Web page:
John Baldetta, Plaintiff-appellant, v. Harborview Medical Center, a Public Entity; University Ofwashington, a Public Entity; King County, a Municipalcorporation; David Jaffe, Chief Executive Officer Ofharborview Medical Center and As an Individual; Maryellenantonelli, an Individual; Kathleen Leach, an Individual;james Logerfo, Medical Director of Harborview Hospital Andas an Individual; Defendants-appellees, 116 F.3d 482 (9th Cir. 1997)

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US Court of Appeals for the Ninth Circuit - 116 F.3d 482 (9th Cir. 1997) June 11, 1997

Appeal from the United States District Court for the Western District of Washington, No. CV-94-01896-CRD; Carolyn R. Dimmick, District Judge, Presiding.

Before: WRIGHT, PREGERSON and THOMPSON, Circuit Judges.


John Baldetta appeals the district court's grant of summary judgment to Appellees denying his claims of disability discrimination under the Americans with Disabilities Act, 42 U.S.C. §§ 12111-17, and the Rehabilitation Act, 29 U.S.C. § 794 (collectively, the "Acts"). Baldetta also appeals the district court's grant of summary judgment to Appellees denying his 42 U.S.C. § 1983 claim alleging First Amendment violations. Finally, Baldetta challenges the district court's discussion of qualified immunity. We affirm in part, reverse in part, and remand.

To prevail on his Rehabilitation Act claim, Baldetta must show, among other factors, that he was "excluded from the position solely by reason of [his] handicap." Smith v. Barton, 914 F.2d 1330, 1338 (9th Cir. 1990). Baldetta has not made this showing. Appellees knew of Baldetta's HIV-positive status long before he arrived at work with his "HIV-Positive" tattoo, and allowed him to continue working. Harborview also would have permitted Baldetta to continue to work if he covered his tattoo. Because Baldetta's tattoo was not an unavoidable physical manifestation of Baldetta's disability, the district court did not err in granting summary judgment for Appellees on his Rehabilitation Act claim.

Moreover, by continuing to display the tattoo in defiance of Harborview's request to keep it covered, Baldetta's actions rose to the level of misconduct. In the context of an Americans with Disabilities Act claim, this court has "recognized a distinction between termination of employment because of misconduct and termination of employment because of a disability." Collings v. Longview Fibre Co., 63 F.3d 828, 832 (9th Cir. 1995), cert. denied, 116 S. Ct. 711 (1996). Because Baldetta's display of his tattoo was misconduct, the district court did not err in granting judgment to Appellees on his Americans with Disabilities Act claim.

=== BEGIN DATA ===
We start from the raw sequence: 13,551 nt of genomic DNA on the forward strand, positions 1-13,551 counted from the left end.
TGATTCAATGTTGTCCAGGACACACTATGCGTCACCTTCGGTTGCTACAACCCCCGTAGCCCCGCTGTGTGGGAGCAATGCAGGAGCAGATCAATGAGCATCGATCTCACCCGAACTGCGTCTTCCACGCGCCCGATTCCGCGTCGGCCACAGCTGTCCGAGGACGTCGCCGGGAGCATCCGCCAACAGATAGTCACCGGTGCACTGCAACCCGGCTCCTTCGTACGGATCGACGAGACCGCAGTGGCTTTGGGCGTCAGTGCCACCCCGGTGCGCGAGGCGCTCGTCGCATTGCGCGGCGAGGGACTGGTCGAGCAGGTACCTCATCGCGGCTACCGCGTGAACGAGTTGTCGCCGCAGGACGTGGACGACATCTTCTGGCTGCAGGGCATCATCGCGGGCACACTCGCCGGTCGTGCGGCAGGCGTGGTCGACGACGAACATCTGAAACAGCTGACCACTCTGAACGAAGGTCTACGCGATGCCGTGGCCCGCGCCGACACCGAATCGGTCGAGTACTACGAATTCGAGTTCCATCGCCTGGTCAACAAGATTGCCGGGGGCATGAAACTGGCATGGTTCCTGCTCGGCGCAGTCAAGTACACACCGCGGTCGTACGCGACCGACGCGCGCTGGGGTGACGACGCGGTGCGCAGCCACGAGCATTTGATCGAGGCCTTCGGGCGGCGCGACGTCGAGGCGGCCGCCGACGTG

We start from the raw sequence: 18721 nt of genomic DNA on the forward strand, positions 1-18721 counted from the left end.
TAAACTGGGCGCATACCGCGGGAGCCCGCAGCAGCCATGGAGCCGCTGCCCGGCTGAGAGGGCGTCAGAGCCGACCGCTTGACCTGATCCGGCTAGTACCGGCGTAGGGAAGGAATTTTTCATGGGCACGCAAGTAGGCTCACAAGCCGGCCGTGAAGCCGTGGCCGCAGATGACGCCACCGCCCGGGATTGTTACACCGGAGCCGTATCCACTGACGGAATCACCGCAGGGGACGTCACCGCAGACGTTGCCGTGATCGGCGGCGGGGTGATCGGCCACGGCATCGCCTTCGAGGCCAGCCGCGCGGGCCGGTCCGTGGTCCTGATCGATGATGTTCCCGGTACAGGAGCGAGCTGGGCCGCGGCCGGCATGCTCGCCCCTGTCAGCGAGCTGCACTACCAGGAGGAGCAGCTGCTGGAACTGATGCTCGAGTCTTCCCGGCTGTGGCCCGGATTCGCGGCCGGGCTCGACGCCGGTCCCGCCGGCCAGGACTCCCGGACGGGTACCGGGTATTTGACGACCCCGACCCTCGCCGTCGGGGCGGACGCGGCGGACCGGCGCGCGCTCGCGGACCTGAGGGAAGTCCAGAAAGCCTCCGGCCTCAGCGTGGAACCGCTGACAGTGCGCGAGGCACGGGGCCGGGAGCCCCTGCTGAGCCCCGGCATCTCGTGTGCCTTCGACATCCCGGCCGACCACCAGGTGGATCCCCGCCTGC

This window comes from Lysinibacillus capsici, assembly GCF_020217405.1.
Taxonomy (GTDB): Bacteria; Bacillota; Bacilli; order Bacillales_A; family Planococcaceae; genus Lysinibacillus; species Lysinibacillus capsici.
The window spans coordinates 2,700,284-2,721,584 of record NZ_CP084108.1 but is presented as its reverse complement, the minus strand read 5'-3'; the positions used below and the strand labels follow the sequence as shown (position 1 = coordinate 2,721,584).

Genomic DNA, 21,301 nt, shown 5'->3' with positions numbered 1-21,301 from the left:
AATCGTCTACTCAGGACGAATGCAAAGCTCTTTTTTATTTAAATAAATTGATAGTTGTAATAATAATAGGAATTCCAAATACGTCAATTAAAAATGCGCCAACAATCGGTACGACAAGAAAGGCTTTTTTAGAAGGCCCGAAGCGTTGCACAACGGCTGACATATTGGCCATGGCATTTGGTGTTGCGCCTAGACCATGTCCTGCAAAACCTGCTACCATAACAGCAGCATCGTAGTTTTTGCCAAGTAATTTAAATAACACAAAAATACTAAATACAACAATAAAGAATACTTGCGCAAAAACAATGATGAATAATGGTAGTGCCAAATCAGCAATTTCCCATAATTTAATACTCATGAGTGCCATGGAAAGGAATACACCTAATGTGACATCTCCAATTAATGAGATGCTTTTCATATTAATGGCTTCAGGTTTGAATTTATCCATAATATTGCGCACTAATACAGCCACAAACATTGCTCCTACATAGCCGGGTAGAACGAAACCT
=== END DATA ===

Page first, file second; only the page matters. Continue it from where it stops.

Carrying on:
When it analyzed whether Baldetta's speech was on a matter of public concern, the district court did not have the benefit of this court's recent decision in Tucker v. California Department of Education, 97 F.3d 1204 (9th Cir. 1996). In Tucker, we stated: "This circuit and other courts have defined public concern speech broadly to include almost any matter other than speech that relates to internal power struggles within the workplace." Id. at 1210 (emphasis in original). Given this broad definition, Baldetta's speech was on a matter of public concern.

Even with the greater protections given to speech on a matter of public concern, Appellees' interests in facilitating their patients' recovery outweigh Baldetta's interest in displaying the tattoo. Several doctors questioned by Appellees concluded that display of the tattoo would cause stress in severely injured or ill patients which could hinder their recovery. Given the precarious state of their patients' health, Appellees have made "a substantial showing that the speech is, in fact, likely to be disruptive." Waters v. Churchill, 511 U.S. 661, 674 (1994) (plurality opinion). The district court did not err in granting summary judgment to Appellees on Baldetta's First Amendment claim relating to his tattoo.

A more difficult question is Appellees' prohibition of all HIV and AIDS-related speech by Baldetta. Baldetta claims that he was prohibited from discussing any HIV or AIDS-related topic, even with patients who initiated conversations about HIV or AIDS. One patient who asked HIV and AIDS-related questions was himself HIV-positive. Appellees' interest in preventing patient stress may not be compromised when patients initiate conversations.

We therefore reverse and remand this issue to the district court to weigh Baldetta's interest in this speech on a matter of public concern against Appellees' interests in restricting all HIV or AIDS-related speech.

The district court did not rule on the Appellees' qualified immunity defense. On remand, the district court may or may not reach the issue and decide it. In view of this, we decline to review the issue in this appeal.


Each side to bear their own costs.


This disposition is not appropriate for publication and may not be cited to or by the courts of this circuit except as provided by 9th Cir. R. 36-3